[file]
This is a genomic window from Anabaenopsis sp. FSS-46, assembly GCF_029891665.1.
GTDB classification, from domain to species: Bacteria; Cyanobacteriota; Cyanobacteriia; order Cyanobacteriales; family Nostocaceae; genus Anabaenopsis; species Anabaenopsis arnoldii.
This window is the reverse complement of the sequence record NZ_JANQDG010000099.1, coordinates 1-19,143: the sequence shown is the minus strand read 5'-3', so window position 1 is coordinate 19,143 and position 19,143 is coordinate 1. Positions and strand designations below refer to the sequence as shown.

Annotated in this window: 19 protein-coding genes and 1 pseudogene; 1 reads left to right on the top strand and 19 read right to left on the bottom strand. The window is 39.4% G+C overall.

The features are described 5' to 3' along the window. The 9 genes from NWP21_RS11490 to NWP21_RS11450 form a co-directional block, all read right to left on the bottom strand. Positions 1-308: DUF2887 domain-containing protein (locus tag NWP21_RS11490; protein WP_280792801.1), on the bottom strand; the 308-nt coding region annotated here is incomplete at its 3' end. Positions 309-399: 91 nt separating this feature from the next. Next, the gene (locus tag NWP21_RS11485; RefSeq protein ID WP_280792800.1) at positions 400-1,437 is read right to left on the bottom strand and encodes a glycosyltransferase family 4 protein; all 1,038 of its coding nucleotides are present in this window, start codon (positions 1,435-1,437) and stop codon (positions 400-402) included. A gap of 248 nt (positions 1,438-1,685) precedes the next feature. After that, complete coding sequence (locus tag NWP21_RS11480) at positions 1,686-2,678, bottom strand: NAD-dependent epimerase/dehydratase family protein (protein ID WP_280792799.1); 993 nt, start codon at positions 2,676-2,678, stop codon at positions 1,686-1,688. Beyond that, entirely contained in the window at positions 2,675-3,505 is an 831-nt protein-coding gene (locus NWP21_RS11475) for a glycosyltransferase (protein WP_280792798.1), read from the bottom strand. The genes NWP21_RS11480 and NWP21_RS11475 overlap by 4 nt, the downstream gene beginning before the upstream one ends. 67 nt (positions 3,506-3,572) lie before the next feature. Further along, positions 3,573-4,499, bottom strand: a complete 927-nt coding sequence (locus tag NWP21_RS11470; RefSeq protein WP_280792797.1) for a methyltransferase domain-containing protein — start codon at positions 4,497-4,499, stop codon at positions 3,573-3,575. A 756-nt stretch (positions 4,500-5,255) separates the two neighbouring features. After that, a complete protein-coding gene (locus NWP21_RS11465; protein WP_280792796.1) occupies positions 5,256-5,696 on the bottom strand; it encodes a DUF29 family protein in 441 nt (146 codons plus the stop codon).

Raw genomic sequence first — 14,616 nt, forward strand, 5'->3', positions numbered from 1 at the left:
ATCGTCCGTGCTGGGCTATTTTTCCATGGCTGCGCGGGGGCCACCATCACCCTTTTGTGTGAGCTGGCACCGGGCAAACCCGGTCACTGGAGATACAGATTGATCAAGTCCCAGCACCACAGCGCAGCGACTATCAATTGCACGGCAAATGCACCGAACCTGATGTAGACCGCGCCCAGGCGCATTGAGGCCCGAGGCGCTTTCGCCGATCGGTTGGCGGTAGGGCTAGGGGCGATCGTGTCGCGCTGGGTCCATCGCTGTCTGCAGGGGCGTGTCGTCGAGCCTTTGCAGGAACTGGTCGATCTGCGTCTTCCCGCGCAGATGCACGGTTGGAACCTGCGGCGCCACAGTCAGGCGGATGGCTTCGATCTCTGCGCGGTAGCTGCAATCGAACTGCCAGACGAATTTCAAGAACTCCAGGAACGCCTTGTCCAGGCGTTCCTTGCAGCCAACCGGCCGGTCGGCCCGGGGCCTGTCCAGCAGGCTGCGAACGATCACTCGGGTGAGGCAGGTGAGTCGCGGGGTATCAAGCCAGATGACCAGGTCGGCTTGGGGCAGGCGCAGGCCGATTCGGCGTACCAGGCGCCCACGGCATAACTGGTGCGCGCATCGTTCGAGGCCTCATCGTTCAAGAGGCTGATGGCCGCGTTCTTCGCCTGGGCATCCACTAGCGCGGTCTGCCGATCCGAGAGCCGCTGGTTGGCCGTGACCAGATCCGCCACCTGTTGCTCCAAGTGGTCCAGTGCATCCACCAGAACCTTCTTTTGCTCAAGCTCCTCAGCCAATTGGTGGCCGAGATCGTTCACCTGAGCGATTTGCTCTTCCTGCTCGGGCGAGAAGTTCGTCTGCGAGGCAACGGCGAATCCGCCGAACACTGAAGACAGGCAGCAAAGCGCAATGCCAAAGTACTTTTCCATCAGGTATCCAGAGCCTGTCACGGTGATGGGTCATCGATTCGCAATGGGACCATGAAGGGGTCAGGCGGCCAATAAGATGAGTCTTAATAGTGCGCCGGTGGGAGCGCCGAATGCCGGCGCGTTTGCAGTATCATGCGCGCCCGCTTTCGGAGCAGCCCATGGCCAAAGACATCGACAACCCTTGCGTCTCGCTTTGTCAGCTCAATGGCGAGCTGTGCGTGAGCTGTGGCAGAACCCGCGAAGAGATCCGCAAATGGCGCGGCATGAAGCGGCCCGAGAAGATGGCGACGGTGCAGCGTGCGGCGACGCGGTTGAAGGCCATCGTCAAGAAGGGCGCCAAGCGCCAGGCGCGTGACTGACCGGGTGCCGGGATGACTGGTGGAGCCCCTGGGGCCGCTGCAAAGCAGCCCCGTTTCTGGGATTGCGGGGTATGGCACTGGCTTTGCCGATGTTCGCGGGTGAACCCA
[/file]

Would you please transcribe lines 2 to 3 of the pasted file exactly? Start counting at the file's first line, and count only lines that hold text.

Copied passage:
GTDB classification, from domain to species: Bacteria; Cyanobacteriota; Cyanobacteriia; order Cyanobacteriales; family Nostocaceae; genus Anabaenopsis; species Anabaenopsis arnoldii.
This window is the reverse complement of the sequence record NZ_JANQDG010000099.1, coordinates 1-19,143: the sequence shown is the minus strand read 5'-3', so window position 1 is coordinate 19,143 and position 19,143 is coordinate 1. Positions and strand designations below refer to the sequence as shown.